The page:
Volunteer Community Cardiopulmonary Resuscitation (CPR) and Automated External Defibrillation (AED) Responder Program: A pilot program to assess if the use of a crowd sourcing mobile application will increase bystander/lay responder CPR and AED rates.
PI: Sheldon Cheskes
Hypothesis: We hypothesize that a Volunteer Community CPR/AED Responder program integrated with Peel Regional Paramedic Service’s Public Access Defibrillation (PAD) Program will improve access to high-quality CPR and AED use within the Peel Community compared with the current method of delivering care for out-of-hospital cardiac arrest (OHCA) in the region of Peel.
Introduction: Previous research has shown for every minute that passes between collapse and defibrillation, survival rates from a witnessed sudden cardiac arrest decrease 7% to 10%. When lay-responder cardiopulmonary resuscitation (CPR) is provided, the decrease in survival rates is more gradual and averages 3% to 4% per minute increasing a person’s chance at survival until paramedics arrive. When an automated external defibrillator (AED) is applied and delivers a shock within the first 4 minutes of an out-of-hospital cardiac arrest (OHCA) the survival with a favourable neurological outcome increases up to 74%. Our current research shows that when a person collapses it take up to 1.37 minutes to call 911. Once the 911 call is made it takes just under 6 minutes for a defibrillator equipped vehicle (Fire or paramedic) to respond to this emergency in Peel Region.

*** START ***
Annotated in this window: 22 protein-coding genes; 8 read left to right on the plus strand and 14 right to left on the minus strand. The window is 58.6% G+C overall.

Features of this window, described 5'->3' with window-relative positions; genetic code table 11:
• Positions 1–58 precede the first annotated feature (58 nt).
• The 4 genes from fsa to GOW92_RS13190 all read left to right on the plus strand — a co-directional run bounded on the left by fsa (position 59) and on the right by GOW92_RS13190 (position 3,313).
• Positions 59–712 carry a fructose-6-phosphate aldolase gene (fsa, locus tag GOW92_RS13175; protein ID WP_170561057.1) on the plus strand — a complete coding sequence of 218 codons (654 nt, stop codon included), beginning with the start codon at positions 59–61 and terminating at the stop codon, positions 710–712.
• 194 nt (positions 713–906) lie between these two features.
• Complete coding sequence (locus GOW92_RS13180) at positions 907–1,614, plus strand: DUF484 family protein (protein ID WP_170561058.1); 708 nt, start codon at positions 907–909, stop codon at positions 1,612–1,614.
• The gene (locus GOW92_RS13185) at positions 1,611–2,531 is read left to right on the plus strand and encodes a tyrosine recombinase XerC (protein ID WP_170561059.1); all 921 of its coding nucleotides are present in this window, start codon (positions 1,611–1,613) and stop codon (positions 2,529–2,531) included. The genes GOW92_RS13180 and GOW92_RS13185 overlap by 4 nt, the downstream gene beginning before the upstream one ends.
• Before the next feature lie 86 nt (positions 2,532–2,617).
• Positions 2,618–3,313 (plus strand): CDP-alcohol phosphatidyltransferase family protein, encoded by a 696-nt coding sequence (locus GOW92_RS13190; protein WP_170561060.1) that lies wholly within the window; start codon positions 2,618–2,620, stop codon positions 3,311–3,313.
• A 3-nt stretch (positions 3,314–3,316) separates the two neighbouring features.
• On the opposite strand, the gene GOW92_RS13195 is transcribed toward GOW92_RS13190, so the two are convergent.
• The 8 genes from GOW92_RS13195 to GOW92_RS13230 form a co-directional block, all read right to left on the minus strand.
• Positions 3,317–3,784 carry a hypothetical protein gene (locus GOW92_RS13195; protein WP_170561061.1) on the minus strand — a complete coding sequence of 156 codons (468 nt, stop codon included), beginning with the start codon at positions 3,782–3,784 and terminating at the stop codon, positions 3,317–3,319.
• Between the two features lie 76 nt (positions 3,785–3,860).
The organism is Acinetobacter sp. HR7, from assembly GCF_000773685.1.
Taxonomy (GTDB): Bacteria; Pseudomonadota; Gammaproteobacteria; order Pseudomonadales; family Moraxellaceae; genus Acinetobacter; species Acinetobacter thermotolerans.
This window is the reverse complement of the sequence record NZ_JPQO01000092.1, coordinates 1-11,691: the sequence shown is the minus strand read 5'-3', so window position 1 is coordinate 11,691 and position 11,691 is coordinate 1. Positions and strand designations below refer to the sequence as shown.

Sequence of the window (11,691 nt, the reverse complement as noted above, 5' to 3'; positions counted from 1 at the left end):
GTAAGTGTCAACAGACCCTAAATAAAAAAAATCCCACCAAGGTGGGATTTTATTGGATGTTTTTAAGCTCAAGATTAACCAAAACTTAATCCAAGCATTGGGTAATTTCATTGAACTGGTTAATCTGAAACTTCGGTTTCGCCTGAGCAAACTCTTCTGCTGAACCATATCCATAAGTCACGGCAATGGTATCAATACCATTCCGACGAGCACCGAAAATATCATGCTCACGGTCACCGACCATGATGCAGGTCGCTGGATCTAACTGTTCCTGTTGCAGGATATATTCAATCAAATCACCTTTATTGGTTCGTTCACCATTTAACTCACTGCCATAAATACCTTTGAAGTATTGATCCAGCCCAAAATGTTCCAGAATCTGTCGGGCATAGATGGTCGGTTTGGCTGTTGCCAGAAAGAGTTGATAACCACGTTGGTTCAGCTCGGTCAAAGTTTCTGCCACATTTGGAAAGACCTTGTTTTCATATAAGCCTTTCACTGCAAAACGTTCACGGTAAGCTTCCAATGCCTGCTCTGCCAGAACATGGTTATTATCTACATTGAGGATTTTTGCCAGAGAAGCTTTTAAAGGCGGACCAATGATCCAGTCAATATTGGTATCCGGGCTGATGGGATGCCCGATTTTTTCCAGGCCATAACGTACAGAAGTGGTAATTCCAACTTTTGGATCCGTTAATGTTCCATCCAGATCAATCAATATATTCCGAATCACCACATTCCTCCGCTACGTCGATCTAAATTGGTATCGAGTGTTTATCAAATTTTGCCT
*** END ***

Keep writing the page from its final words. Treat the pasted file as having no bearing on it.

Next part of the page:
Paramedics will respond to an average of three cardiac arrests per day in Peel Region. Our current bystander CPR rate is just under 50% while AED use is only 2.5% for all cardiac arrests. Our lay-responder support program has shown that AEDs could have been applied in >20 cases but were not due to the lay-responders being unaware of an AED location or the ability to access a public access AED (PAD). In 2016 there were 145 cases in Peel region where a cardiac arrest was witnessed/observed by a lay-responder and CPR/AED was not started. In Peel when an AED was applied by a lay responder within the first 3 minutes of a 911 call, over half of those patients that received a shock were discharged from the hospital alive and well.
To support the Region of Peels strategic plan of having a Community for Life where everyone has a sense of belonging and access to the services and opportunities they need to thrive throughout their lives. This pilot program builds a healthy, safe and connected community that serves our residents today and strengthens our foundation as we work towards a Community for Life.
Peel Regional Paramedic Services is seeking resolution to implement a pilot program lasting up to five years that will increase the propensity of action of Lay Responder assisted CPR and AED to those suffering and OHCA by summonsing community volunteers through a mobile application.